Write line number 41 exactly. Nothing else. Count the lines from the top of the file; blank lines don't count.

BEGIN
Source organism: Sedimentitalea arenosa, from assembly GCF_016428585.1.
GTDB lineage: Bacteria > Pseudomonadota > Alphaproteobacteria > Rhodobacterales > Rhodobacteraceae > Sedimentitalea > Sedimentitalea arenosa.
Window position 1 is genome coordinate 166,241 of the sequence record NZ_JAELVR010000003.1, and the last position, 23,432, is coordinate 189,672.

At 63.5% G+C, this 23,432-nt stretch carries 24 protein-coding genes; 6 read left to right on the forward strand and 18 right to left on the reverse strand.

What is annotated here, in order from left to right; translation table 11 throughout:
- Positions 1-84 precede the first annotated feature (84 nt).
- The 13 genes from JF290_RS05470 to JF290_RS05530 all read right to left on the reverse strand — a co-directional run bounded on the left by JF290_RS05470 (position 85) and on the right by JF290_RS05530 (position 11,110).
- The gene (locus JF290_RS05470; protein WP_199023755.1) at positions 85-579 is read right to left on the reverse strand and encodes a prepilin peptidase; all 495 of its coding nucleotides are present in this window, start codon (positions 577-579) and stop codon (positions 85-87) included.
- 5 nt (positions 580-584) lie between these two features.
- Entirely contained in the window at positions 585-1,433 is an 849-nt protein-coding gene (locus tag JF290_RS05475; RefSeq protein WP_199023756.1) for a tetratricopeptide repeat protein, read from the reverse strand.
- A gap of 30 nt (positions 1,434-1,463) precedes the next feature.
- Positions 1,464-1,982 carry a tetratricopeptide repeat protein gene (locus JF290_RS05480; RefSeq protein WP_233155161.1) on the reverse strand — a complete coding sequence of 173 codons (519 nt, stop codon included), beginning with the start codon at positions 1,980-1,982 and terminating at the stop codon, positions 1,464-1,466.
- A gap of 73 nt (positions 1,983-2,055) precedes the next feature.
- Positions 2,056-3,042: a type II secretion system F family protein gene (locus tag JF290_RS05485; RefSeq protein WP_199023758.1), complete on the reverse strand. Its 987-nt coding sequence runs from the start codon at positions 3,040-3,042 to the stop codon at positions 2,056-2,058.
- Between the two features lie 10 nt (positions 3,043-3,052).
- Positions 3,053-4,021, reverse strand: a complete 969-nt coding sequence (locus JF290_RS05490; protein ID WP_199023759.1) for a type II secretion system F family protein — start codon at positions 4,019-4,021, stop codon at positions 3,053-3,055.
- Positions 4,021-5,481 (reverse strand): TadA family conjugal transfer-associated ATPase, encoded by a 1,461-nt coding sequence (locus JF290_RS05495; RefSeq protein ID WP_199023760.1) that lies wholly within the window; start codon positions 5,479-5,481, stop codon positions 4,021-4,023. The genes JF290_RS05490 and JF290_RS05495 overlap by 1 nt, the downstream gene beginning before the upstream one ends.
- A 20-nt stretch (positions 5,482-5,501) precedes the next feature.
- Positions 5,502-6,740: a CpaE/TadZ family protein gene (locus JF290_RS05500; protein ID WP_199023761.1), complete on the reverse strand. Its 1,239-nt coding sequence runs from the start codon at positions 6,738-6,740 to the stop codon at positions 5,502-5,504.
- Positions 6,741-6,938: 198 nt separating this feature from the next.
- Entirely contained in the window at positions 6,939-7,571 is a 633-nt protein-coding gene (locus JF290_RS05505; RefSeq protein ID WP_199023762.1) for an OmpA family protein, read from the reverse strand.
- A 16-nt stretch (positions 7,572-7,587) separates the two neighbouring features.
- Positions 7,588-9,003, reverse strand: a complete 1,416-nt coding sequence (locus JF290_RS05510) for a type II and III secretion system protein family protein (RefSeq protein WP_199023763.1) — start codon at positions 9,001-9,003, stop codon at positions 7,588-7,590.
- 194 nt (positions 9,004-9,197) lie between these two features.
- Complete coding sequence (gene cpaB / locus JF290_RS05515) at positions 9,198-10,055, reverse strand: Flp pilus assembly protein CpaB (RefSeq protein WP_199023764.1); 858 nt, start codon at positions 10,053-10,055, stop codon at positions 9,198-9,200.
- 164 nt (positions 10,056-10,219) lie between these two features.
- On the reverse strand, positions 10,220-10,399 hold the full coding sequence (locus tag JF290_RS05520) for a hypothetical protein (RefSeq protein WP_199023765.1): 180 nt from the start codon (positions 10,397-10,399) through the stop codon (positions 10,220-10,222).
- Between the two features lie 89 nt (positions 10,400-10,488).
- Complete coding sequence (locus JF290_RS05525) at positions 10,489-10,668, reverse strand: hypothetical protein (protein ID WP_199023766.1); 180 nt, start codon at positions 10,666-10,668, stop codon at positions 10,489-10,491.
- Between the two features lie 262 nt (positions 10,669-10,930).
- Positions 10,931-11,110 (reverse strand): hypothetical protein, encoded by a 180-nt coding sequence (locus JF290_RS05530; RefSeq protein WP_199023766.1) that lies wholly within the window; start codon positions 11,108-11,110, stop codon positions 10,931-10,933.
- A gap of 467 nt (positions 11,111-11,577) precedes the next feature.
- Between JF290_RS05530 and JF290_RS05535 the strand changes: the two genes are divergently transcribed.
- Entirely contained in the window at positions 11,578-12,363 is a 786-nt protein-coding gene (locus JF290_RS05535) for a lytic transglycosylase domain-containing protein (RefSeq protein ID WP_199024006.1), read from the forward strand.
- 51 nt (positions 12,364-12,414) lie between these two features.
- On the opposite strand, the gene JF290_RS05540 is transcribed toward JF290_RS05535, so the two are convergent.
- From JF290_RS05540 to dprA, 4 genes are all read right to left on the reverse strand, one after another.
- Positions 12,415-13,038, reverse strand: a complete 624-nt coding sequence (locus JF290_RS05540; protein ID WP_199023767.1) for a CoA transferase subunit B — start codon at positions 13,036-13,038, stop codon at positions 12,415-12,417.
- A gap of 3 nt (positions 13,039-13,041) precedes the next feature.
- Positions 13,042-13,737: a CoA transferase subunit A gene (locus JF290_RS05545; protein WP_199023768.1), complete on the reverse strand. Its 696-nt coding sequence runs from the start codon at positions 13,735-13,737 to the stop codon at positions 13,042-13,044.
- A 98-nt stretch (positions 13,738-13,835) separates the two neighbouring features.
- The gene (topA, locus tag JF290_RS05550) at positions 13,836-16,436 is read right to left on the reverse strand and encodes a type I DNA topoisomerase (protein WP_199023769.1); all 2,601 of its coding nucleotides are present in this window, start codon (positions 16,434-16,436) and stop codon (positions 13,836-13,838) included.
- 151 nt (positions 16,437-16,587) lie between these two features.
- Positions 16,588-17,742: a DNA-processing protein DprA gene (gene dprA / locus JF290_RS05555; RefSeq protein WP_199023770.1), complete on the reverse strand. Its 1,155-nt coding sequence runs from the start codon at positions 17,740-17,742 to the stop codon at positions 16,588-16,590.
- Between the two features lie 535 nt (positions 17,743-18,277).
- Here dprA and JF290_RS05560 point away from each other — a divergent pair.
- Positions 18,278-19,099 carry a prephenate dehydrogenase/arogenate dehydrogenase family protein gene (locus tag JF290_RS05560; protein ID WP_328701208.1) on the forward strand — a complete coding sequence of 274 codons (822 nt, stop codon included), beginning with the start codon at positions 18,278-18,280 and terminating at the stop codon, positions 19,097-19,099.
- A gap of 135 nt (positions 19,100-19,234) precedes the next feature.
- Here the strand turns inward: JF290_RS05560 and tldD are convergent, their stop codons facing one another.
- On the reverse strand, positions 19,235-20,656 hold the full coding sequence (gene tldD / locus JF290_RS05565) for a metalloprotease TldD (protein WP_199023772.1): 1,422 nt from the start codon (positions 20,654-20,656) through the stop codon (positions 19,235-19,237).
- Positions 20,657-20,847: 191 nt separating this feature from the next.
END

- A 98-nt stretch (positions 13,738-13,835) separates the two neighbouring features.